Offering a fascinating and rich history across both of its islands, New Zealand is one of the most naturally beautiful places on earth. With millions of tourists flocking to it’s wonderful shorelines every year, and its cities home to some of the most hospitable people in the world, there’s no doubt that you’ll have an amazing holiday here, whether you’re travelling with your family, some friends or on your own. Travelling to New Zealand can be expensive, however if you weigh up the cultural and historical opportunities available to experience, there’s no doubt that it will be the greatest adventure you’ve ever experienced. To get you started, here’s a brief history of New Zealand!
The Maori were the first people to reach New Zealand, and Kupe, a famous Maori explorer, was apparently the first to set foot on the island. Legend has it that Kupe used the ocean currents as well as the stars to navigate his way to New Zealand over 1, 000 years ago, venturing across the Pacific Ocean in his canoe from Hawaiki, his Polynesian homeland. Hawaiki has never been on a modern day map, and geographers believe that it was an island belonging to a bigger group in the South Pacific Ocean. Tahiti, Hawaii and the Cook Islands all share similarities with the Maori language.
Experts believe that migration was deliberate by the Maori, who over the next hundred years followed the course set out by Kupe, often returning to Kawaiki to tell the tale of New Zealand. There were seven original tribes that set sail from Kawaiki, and many of their ancestors can still trace back their lineage to the island’s original inhabitants!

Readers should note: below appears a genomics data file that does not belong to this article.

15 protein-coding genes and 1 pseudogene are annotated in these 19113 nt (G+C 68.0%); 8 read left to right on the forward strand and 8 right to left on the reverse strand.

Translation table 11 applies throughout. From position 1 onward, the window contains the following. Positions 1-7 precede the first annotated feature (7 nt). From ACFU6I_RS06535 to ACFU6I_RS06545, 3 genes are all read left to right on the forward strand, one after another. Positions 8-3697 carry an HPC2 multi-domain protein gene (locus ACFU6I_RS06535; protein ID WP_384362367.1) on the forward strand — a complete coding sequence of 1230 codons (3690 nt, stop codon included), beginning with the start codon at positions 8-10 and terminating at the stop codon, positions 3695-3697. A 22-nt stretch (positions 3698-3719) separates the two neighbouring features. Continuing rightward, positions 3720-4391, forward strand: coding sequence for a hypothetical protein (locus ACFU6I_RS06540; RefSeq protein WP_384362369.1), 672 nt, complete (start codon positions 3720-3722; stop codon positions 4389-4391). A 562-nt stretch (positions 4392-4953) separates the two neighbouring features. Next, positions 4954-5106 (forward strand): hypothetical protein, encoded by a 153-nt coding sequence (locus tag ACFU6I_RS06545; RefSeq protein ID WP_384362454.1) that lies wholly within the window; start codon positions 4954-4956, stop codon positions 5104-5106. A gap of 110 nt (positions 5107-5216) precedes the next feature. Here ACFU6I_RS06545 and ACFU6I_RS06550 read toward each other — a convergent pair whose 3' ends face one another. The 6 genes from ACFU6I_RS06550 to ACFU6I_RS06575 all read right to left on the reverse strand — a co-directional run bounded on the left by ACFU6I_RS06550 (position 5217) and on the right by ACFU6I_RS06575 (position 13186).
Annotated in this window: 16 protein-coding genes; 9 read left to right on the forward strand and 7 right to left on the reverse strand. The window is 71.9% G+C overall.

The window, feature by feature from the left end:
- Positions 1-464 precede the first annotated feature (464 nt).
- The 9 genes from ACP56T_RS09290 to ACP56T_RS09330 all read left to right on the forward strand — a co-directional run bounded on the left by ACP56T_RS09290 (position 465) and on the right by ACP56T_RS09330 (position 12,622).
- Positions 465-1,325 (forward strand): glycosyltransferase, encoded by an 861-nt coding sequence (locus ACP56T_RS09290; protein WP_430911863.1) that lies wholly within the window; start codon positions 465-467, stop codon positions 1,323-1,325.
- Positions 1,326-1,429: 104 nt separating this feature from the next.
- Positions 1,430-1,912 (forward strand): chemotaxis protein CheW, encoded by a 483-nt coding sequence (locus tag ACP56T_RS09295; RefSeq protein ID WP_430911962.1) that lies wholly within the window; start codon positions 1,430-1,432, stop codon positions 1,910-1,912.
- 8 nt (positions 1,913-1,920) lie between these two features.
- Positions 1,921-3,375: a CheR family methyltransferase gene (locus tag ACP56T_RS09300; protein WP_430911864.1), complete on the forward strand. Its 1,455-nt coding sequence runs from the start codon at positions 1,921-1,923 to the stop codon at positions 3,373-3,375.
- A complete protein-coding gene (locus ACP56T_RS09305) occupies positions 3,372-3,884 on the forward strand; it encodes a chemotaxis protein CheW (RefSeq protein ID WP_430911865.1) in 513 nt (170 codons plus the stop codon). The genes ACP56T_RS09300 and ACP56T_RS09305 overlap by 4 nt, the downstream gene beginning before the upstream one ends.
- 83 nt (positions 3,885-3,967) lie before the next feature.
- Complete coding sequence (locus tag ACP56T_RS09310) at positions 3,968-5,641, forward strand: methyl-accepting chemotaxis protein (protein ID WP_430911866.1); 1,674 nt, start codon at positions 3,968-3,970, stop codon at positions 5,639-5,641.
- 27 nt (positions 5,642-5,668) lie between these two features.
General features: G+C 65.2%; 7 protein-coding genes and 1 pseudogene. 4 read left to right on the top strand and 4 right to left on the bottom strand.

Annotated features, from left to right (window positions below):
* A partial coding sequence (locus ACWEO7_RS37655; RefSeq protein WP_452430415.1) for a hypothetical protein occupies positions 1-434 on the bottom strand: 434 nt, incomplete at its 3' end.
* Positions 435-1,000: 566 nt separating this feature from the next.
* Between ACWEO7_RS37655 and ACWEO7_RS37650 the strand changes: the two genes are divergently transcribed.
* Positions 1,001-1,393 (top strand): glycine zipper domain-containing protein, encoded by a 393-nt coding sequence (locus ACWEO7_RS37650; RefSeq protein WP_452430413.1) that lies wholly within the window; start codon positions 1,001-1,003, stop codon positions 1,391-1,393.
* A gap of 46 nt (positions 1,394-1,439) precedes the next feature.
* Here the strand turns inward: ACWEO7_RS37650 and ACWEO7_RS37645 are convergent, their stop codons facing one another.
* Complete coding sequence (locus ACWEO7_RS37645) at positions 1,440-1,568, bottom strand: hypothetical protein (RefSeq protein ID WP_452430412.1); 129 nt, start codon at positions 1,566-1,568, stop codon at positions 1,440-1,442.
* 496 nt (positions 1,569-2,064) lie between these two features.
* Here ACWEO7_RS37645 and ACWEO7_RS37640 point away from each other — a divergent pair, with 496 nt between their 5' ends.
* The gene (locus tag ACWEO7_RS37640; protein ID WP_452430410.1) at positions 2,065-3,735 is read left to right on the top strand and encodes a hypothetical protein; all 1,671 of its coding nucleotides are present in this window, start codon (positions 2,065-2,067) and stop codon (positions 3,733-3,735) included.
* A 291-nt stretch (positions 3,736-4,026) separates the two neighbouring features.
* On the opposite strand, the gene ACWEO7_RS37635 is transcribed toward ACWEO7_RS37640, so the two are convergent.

Hunters and Gathers
The Maori tribesmen were excellent fishermen and hunters, weaving fishing nets from thin pieces of forestry and crafting hunting tools from stone and wood. They also made baskets for the women of the tribe, so they could go out and gather fruit, vegetables and other foods of the land. Houses were placed high up on stilts so fruit could be easily taken from the surrounding branches too.
Abel Tasman, an explorer from Holland, was the first European to set eyes on New Zealand. He was on a great voyage to discover uncharted lands rich in minerals when he came across the beautiful shores of New Zealand in 1643, and immediately annexed the country for Holland. Dutch mapmakers later changed the name from ‘Staten Landt’ to New Zealand.
Surprisingly, Tasman never actually got to step foot on his new found land, heading back to Jakarta after sailing around New Zealand’s West Coast. His employers, the Dutch East India Company, deemed his voyage unsuccessful as there were no minerals found, however another explorer, Captain James Cook of Britain, managed to successfully map the island in later years.